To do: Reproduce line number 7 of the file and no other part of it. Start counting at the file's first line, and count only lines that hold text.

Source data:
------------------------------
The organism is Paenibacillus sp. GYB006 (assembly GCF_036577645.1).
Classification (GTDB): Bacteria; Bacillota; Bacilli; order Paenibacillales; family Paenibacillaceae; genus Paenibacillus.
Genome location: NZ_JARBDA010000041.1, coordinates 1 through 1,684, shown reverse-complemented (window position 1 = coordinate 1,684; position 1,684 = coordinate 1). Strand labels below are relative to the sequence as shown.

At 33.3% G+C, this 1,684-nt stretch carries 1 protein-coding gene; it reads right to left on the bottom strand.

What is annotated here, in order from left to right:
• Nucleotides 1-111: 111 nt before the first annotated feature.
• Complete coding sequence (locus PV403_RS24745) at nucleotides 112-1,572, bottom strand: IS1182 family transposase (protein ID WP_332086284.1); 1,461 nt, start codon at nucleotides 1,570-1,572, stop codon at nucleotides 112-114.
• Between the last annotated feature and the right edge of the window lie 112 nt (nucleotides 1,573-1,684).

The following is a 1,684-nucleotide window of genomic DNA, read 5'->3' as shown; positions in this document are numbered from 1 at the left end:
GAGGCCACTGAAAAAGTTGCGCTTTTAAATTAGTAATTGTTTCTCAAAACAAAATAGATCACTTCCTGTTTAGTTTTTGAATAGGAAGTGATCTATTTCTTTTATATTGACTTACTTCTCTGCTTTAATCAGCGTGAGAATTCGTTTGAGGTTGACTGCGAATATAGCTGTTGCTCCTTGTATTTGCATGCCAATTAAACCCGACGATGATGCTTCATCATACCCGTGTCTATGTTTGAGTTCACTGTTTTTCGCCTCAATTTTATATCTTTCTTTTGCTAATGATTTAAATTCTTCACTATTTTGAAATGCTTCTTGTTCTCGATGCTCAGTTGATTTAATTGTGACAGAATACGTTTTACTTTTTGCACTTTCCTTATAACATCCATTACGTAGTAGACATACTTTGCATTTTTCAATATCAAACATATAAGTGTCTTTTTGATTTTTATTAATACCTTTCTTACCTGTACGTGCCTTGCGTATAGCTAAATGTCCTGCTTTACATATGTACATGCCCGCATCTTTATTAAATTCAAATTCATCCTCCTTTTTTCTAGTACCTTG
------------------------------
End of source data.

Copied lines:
• Complete coding sequence (locus PV403_RS24745) at nucleotides 112-1,572, bottom strand: IS1182 family transposase (protein ID WP_332086284.1); 1,461 nt, start codon at nucleotides 1,570-1,572, stop codon at nucleotides 112-114.